Former National Hockey League player Chris Simon begins journey into the Spirit World – Anishinabek News

Chris Simon was a member of the 1996 Stanley Cup champion Colorado Avalanche.

By Sam Laskaris

WAWA — Chico Ralf was hoping his summer plans this year would include a fishing trip to the Northern Ontario township of Wawa.

Ralf, who served as the president of the 2024 Little NHL tournament held earlier this month, said he had talked with Marvin Assinewai, a past president of the tourney, about visiting former National Hockey League player Chris Simon, a member of Michipicoten First Nation, in his hometown later this year.

“He loved fishing,” Ralf said of Simon, who brought the Stanley Cup home and took it fishing. “And I had talked to Marvin and said we should go up there and go fishing with him.”

With profound expressed sadness, that trip will not come to be as Simon began his journey back into the Spirit World on March 18. He was 52.

Ralf, a member of Wasauksing First Nation, said Simon’s sister called him the following morning to tell him of the death of the former pro, who finished his NHL career with 2,015 penalty minutes, 322 points in 864 games, and was a member of the 1996 Stanley Cup champion Colorado Avalanche.

“He was one of my favourite hockey players,” Ralf said. “My wife and I always cheered him on.”

Besides Colorado, Simon suited up for seven other NHL clubs including the Washington Capitals, Chicago Blackhawks, New York Rangers, and Calgary Flames. Ralf said he had bought a Calgary Flames’ jersey with Simon’s name on the back.

Simon had been inducted into the Little NHL Hall of Fame during the 45th anniversary celebrations in 2016. He was inducted via the Alumni category as he had participated in the tournament during his youth, advanced to play hockey at a higher calibre, and was instrumental in advocating hockey development in their communities and continue to support participation in the Little NHL Tournament.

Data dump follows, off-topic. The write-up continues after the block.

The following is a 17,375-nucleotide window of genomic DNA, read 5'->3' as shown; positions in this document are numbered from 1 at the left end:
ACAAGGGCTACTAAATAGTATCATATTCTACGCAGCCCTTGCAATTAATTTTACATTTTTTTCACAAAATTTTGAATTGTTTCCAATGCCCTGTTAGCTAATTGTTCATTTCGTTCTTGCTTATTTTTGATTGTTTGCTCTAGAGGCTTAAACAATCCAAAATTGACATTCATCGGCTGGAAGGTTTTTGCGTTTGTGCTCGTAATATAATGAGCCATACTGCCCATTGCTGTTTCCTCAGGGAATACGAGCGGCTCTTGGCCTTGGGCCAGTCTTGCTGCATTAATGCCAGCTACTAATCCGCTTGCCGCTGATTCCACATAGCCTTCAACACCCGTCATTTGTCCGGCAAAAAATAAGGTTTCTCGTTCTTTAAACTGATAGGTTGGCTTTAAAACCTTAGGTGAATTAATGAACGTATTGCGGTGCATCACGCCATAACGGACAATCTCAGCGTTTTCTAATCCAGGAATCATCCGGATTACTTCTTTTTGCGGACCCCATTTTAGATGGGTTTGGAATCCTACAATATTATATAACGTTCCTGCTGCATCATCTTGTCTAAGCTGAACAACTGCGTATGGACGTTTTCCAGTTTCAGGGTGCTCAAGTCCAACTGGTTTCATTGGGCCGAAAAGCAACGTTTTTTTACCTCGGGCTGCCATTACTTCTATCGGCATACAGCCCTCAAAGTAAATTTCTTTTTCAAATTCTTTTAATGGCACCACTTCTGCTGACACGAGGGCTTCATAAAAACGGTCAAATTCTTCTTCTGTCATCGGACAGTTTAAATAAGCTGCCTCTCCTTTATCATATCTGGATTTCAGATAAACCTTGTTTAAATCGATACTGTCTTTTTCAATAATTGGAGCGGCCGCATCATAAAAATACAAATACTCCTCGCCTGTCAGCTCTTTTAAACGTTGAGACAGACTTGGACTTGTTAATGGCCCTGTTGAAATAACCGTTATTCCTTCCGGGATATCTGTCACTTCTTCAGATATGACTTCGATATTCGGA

Meanwhile, another former pro player, Jason Simon (who was not related to Chris), said news of his passing was so sad.

“[He was] one guy that I idolized because he went on to do all the things I wanted to do,” said Jason Simon, a member of Aamjiwnaang First Nation in southwestern Ontario, who played five NHL games, but had a lengthy pro career playing for about two dozen minor pro squads. “[He] fought all the toughest heavyweights in the league, scored big goals, grew his hair long. Was feared by many, but had a heart of gold, and looked after his mates.”

Jason Simon said he was frequently asked if he was related to Chris Simon.

“My answer for many years was ‘No, we’re just best friends,’” he said. “Then I had the conversation with Chris five years ago and funny, everyone asked him if we were related.”

Jason Simon, who is now a motivational speaker, recalled another hilarious incident. During one of his presentations, an older gentleman approached him and said, “Hey, you’re not Chris Simon…[He was] very disappointed. I laughed and said I was so sorry.”

In a previous 1995 interview, the season where he went on to win the Stanley Cup with the Colorado Avalanche, Chris Simon stated, “I would never accept just being a one-dimensional player. I don’t ever want to just be a fighter. I think it would be a boring life just to come out and fight every night. You have to earn your respect and earn your place out on the ice. The first few years, I was in the fighting department, but now I’m getting a chance to play a lot more.” He accomplished that. Today, he is remembered as more than a hockey player, he is respected as a multi-dimensional person who cared for youth, community, family, and beyond.

Former NHLer Reggie Leach also has fond memories of Simon.

“He was a great role model for our First Nation youth,” said Leach, who lives in Aundeck Omni Kaning First Nation. “He was very interested in our youth all of the time.”

Leach added whenever Simon did attend the Little NHL tourney, he would venture into various dressing rooms to chat with young players.

Chris Simon joined the Anishinabek Nation 7th Generation Charity in 2014 to share stories, encouragement, and laughter with participants of the tournament. On right: Jason Restoule, Anishinabek Nation 7th Generation Charity Manager. – Photo supplied

Beyond hockey, Chris Simon gave back to and supported Anishinaabe communities and initiatives in many ways, including charities such as the Anishinabek Nation 7th Generation Charity, where he joined Reggie Leach and participants of the 16th Annual Anishinabek Veterans Memorial Golf Tournament to share stories, encouragement, and laughter.

“We’re all going to miss him,” Leach said.

A sacred fire has been lit at the Sacred Fire Teepee in Michipicoten First Nation to help Chris on his journey into the Spirit World and will go until March 22. The Simon family welcomes the community to come together to place some Semaa and say some prayers, and share memories. A feast will be held on Friday at 2 p.m., and food items for feast will be welcome.

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